I’ve had a week off work, and have spent more or less equal parts of it getting things done and taking naps. I had tea with a friend I haven’t seen since before Covid (and met her daughter, who’s getting on for three, for the first time). Went to Brighton to pick up a banner from fabric conservationists, and got to hear about the other things they’d worked on – far more interesting than mine.
I’ve spent an awful lot of time on trains this week. This has been good for writing, not to mention getting home, collecting things from Brighton, and seeing a friend, but my lower back is not impressed at all. I have come to a new appreciation of the fact that the seats on Thameslink trains are made of ironing boards, while the Cross Country ones are elderly armchairs that have been sat in by generations of dogs.
The difficult and perplexing
A mild but intensely irritating cold.
Summer pyjamas. Reminding myself that not all possible scenarios can happen to one person at one time.
The idea that this stretch of time (maybe beginning with the pregnancy, maybe beginning back before the pandemic) is new and different from what came before, and I therefore can’t expect everything to work the same way as it previously did. Rather late in the day, but there we go.
Not much, though I got through half of the latest London Review of Books on the train. Ah, and this Church Times piece: Autism: adventures beyond the neurotypical.
I finished and submitted a poem! I shall now do my best to forget about it, but I am pleased, because it’s been a very long time. Also another five hundred words or so on Don’t Quit The Day Job.
The Giro d’Italia, though truthfully I’ve mostly been falling asleep in front of it. (This is testament more to my physical condition than to the quality of the racing, as I’ve been falling asleep in exciting and boring stages alike.) Also videos explaining the various different stages of labour. (There was a balloon. My mother approves.)
Garden centres. At the first one we went to today there were an awful lot of slogans (on signs and plaques and doormats and all sorts of things) saying things like Don’t come in if you don’t have gin and Love is a state of temporary insanity curable by marriage. One rather came away with the impression that the typical garden centre shoppers were alcoholics in desperately unhappy relationships, and this was an expected, even desirable state of affairs. Are the normals OK?
Not much, though I did come up with the genius idea of dropping frozen gyoza dumplings into packet chicken noodle soup for an ideal sniffle day lunch.
Tesco have introduced cherry bakewell cookies, which are very tasty if somewhat oversweet.
Catan, with my mother and youngest brother, with a pause to wave at the ferry containing my eldest brother and his family as it passed the south coast of the Isle of Wight.
In the garden
Everything is extremely green. The copper beeches have put out new leaves. The apple blossom is almost over, and there are small fruits happening on the pears and the plums too. Lemon balm has self-seeded all over the place. This afternoon I pulled up a load of violets and put in some new herbs – tarragon, chervil, lemon verbena, lavender, thyme.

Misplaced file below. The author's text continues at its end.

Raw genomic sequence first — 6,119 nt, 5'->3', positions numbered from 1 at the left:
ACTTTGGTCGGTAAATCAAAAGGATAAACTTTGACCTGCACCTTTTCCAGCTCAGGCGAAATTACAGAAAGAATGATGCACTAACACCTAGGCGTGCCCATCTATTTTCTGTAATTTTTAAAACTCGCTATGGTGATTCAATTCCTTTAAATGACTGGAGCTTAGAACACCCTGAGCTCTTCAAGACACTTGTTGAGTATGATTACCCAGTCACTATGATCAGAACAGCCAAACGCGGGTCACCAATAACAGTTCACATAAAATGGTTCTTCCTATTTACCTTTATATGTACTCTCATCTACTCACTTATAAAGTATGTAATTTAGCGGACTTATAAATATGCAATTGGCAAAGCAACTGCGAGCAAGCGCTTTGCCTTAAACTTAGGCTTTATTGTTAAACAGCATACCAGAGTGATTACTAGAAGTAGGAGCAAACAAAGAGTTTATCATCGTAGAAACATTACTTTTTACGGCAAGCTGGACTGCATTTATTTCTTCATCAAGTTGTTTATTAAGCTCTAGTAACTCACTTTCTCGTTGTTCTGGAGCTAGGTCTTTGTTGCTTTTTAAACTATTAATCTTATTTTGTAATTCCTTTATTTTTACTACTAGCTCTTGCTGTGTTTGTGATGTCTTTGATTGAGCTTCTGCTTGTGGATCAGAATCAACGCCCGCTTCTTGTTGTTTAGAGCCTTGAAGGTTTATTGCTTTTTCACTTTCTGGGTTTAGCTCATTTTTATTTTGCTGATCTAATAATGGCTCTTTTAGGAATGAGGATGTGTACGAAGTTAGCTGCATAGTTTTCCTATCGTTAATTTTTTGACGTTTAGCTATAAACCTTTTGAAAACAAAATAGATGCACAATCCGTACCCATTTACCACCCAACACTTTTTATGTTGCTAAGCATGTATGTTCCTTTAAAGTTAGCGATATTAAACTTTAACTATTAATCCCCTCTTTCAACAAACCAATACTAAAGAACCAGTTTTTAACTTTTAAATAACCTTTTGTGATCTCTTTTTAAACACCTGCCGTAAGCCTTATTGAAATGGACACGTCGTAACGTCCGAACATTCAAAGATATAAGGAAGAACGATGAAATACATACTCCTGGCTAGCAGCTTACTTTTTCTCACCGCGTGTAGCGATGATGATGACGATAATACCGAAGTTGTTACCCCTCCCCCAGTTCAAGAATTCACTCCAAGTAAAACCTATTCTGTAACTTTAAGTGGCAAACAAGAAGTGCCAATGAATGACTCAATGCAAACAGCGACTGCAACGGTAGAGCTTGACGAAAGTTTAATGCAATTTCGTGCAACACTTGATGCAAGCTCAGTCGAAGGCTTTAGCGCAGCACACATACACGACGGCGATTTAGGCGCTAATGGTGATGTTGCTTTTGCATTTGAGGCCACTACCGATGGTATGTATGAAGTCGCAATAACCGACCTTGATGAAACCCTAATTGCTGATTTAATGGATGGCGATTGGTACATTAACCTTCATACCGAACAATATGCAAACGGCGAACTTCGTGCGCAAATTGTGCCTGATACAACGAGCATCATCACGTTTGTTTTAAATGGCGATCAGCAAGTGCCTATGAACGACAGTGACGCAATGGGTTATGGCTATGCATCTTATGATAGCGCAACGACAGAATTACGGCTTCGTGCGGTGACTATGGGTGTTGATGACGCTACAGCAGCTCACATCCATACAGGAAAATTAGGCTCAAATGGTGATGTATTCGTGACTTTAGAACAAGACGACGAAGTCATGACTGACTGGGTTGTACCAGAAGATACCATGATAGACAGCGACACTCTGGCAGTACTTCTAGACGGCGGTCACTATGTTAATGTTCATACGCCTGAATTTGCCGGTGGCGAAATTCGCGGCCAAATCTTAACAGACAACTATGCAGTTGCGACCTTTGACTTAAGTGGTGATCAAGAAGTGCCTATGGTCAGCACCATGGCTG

Being married to someone I like. Having a family I like.
Herbs, as mentioned above. A little metal garden table with two chairs. Books: Wings On My Feet (Sonja Henie); Born to Dance (Margot Fonteyn); Hymns and the Faith (Erik Routley); The Morville Year (Katherine Swift).
Also brought many things back from the Isle of Wight. The family christening gown. The toy octopus I gave my father a decade or so ago. Various baby clothes originally made for various babies by various people. A maternity dress originally made by my mother for herself. Another ancestor portrait. A repro HMV record catalogue (this is for Research).
We are still considering a larger garden table. (The little one will do very nicely for evening drinks under the pergola, but we want something to put on the lawn and eat dinner off.)
Line of the week
Not something I’ve read this week, but this line from The Painted Garden (Noel Streatfeild) has been going through my head:
Days on land are like beads threaded on a string, big beads, little beads, gay beads for Christmas and birthdays; but days on a ship cannot go on the same string. They are different somehow and feel as if they need a special thread all to themselves.
This is from Don’t Quit the Day Job. I am getting to the point.
Nevertheless, unscrupulous institutions – and plenty that think of themselves as scrupulous, too – are entirely to take advantage of their employees’ sense of vocation, to take in general, to take, take, take, until there’s nothing left to give.
This coming week
I reach the end of the dashing around. There’s a trip to Essex tomorrow; then I go back to work, with a couple of days in the office; there’s the last of the antenatal classes, and an appointment with the midwife.
Anything you’d like to share from this week? Any hopes for next week? Share them here!